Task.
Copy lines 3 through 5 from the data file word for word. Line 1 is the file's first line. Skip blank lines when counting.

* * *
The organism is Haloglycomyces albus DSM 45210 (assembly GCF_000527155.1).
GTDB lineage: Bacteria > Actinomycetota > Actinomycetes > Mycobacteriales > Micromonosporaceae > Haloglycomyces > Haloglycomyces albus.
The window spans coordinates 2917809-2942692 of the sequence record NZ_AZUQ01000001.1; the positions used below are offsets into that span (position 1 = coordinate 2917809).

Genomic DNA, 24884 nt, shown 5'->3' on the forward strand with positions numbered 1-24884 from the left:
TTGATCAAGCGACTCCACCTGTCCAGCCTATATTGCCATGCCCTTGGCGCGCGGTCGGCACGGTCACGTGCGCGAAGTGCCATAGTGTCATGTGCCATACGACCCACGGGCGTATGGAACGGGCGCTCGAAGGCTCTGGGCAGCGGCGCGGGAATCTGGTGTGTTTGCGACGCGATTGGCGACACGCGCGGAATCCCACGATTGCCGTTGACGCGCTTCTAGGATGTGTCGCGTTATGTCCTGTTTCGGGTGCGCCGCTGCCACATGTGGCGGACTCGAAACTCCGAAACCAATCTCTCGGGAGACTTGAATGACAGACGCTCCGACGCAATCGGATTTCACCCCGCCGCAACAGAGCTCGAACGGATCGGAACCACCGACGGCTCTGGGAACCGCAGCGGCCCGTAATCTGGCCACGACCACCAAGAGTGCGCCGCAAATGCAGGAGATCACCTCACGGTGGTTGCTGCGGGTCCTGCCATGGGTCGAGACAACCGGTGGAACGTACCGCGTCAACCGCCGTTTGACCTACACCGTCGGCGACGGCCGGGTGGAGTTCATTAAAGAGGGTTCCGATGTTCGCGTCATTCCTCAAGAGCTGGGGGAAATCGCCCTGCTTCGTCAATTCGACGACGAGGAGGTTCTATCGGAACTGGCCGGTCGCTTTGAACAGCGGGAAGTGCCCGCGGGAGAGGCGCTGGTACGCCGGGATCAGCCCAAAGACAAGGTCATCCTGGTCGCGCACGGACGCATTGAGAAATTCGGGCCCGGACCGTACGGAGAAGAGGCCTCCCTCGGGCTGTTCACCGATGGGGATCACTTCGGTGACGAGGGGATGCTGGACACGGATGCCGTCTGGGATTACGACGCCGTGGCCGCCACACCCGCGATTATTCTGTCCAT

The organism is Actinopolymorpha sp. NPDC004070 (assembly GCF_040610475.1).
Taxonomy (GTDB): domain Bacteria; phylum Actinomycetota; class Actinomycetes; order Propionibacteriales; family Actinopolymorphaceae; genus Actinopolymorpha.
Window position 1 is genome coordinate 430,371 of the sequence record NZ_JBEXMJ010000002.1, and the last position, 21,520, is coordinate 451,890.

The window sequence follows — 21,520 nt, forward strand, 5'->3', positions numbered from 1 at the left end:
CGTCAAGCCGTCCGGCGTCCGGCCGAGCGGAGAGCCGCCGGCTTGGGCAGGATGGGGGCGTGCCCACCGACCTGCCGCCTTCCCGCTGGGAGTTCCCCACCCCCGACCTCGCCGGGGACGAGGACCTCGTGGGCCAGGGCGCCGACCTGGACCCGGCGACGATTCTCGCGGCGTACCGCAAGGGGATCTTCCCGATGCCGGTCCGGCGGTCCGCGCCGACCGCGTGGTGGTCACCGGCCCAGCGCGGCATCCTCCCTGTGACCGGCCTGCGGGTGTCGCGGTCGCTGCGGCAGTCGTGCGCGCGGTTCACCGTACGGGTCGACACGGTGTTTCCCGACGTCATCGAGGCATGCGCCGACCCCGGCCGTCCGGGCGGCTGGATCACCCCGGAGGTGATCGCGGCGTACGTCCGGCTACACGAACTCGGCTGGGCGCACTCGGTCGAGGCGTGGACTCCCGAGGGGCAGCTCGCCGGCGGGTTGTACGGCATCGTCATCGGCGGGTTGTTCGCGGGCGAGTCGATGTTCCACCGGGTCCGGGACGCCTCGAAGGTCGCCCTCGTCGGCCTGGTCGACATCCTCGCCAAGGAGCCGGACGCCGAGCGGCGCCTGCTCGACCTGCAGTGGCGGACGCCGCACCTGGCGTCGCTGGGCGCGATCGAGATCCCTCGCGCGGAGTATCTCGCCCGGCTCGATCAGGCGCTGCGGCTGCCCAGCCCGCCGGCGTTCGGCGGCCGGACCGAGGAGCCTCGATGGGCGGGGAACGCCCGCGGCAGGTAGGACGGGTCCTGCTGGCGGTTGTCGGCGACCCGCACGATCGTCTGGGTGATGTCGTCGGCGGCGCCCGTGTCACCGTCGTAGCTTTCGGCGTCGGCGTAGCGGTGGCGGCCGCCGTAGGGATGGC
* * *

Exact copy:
The window spans coordinates 2917809-2942692 of the sequence record NZ_AZUQ01000001.1; the positions used below are offsets into that span (position 1 = coordinate 2917809).

Genomic DNA, 24884 nt, shown 5'->3' on the forward strand with positions numbered 1-24884 from the left:
TTGATCAAGCGACTCCACCTGTCCAGCCTATATTGCCATGCCCTTGGCGCGCGGTCGGCACGGTCACGTGCGCGAAGTGCCATAGTGTCATGTGCCATACGACCCACGGGCGTATGGAACGGGCGCTCGAAGGCTCTGGGCAGCGGCGCGGGAATCTGGTGTGTTTGCGACGCGATTGGCGACACGCGCGGAATCCCACGATTGCCGTTGACGCGCTTCTAGGATGTGTCGCGTTATGTCCTGTTTCGGGTGCGCCGCTGCCACATGTGGCGGACTCGAAACTCCGAAACCAATCTCTCGGGAGACTTGAATGACAGACGCTCCGACGCAATCGGATTTCACCCCGCCGCAACAGAGCTCGAACGGATCGGAACCACCGACGGCTCTGGGAACCGCAGCGGCCCGTAATCTGGCCACGACCACCAAGAGTGCGCCGCAAATGCAGGAGATCACCTCACGGTGGTTGCTGCGGGTCCTGCCATGGGTCGAGACAACCGGTGGAACGTACCGCGTCAACCGCCGTTTGACCTACACCGTCGGCGACGGCCGGGTGGAGTTCATTAAAGAGGGTTCCGATGTTCGCGTCATTCCTCAAGAGCTGGGGGAAATCGCCCTGCTTCGTCAATTCGACGACGAGGAGGTTCTATCGGAACTGGCCGGTCGCTTTGAACAGCGGGAAGTGCCCGCGGGAGAGGCGCTGGTACGCCGGGATCAGCCCAAAGACAAGGTCATCCTGGTCGCGCACGGACGCATTGAGAAATTCGGGCCCGGACCGTACGGAGAAGAGGCCTCCCTCGGGCTGTTCACCGATGGGGATCACTTCGGTGACGAGGGGATGCTGGACACGGATGCCGTCTGGGATTACGACGCCGTGGCCGCCACACCCGCGATTATTCTGTCCAT